When “unfriend” is named the word of the year by the New Oxford American Dictionary, we know that social networking and the statusphere it gives rise to have become truly mainstream. But what does it mean to be unfriended, and why do people opt to knock each other off their personal social graphs?
For the 300M users of Facebook, adding friends and unfriending them are everyday acts in a socnet economy where cohort connections are a currency.
From breakups to too-frequent and annoying status updates, from unflattering photo-tagging to inappropriate wallposts and other breaches of online etiquette, there are many justifications for unfriending on Facebook or other socnets like Twitter (where the correct term would be “unfollow”). In the wake of the announcement from NOAD, a flurry of articles appeared in the press explaining “top reasons why” people pare down their social network.
One reason for cutting digital ties that emerges repeatedly in articles and comments is the difficulty of seeing someone’s lifecasting streams the end of a romance or close friendship. Admissions about it being “too painful to watch” as an ex-lover or friend posts the minutiae of their life—especially when you are no longer part of it—account for many a deletion.
Of course, as researchers have found, one’s social graph on a site like Facebook or Twitter is not necessarily indicative of real-world friendships at all. Digital connectivity and offline intimacy are two very different things. This is surely demonstrated by the number of times “I had never met them” appears on the aforementioned lists of top reasons why “friends” are cut from socnet lists. Maybe this also accounts for the phenomenal success of Burger King’s infamously silly (and wildly successful) trade-a friend-for-a-burger “Whopper Sacrifice” campaign.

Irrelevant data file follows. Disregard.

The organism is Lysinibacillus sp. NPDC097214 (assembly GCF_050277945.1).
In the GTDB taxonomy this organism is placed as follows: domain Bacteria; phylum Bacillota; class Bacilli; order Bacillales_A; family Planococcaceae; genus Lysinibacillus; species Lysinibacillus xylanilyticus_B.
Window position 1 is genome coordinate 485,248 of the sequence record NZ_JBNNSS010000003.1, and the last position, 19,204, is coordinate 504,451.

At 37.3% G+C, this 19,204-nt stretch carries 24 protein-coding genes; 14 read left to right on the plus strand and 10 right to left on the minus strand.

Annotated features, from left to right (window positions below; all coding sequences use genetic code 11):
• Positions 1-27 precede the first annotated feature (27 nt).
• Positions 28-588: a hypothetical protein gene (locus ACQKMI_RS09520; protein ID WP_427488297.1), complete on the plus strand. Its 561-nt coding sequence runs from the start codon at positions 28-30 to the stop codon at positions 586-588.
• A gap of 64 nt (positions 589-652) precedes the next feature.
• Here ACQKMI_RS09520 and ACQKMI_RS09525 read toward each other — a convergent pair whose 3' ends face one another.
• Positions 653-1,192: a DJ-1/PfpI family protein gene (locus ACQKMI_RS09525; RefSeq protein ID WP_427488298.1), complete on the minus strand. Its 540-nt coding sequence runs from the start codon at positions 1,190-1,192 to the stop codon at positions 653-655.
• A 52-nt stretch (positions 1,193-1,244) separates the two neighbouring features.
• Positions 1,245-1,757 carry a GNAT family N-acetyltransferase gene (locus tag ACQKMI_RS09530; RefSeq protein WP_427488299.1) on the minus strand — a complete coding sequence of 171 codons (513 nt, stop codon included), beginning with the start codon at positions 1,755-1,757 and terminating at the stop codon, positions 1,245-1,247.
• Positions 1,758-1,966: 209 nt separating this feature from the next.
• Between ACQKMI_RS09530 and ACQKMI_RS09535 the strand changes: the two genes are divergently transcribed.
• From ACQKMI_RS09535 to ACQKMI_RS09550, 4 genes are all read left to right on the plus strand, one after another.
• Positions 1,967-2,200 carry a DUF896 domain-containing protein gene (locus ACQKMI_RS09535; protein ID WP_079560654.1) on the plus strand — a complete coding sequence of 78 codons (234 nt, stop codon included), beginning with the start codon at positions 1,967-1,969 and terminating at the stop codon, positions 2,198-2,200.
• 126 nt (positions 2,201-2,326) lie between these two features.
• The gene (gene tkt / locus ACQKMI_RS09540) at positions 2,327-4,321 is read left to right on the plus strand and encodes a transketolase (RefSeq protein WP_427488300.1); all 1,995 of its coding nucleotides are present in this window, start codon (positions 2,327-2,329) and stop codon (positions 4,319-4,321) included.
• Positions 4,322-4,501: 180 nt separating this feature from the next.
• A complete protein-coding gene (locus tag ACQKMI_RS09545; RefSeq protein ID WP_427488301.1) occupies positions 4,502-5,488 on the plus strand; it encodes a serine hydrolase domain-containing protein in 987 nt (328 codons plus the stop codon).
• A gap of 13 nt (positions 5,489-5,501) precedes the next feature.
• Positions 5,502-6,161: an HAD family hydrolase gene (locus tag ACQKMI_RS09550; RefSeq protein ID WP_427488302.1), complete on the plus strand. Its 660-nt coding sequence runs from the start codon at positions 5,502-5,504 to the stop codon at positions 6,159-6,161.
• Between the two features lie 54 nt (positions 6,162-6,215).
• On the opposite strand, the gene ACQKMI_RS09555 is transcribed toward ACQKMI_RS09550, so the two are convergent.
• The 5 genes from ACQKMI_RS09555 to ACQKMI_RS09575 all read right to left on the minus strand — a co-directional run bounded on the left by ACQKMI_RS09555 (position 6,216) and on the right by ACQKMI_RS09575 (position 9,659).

Those who are socnet-savvy are becoming increasingly adept at developing stratified systems to measure and manage ever-more granular online intimacies. “As we continue to embrace living in a highly connected digital world,” write the always-insightful cultural analysts at TrendsSpotting, “we also learn to how to manage and take control of it.”
The twitter “lists” feature is one such mechanism for extending and selectively publicizing your online social network. The highly public nature of these lists certainly raises the stakes and risks for unfollowings, if one’s tweeps become irrelevant or worse. “We are informed by those we follow,” observes digiphile blogger Alex Howard, but “we are defined by those who follow us.” Well put.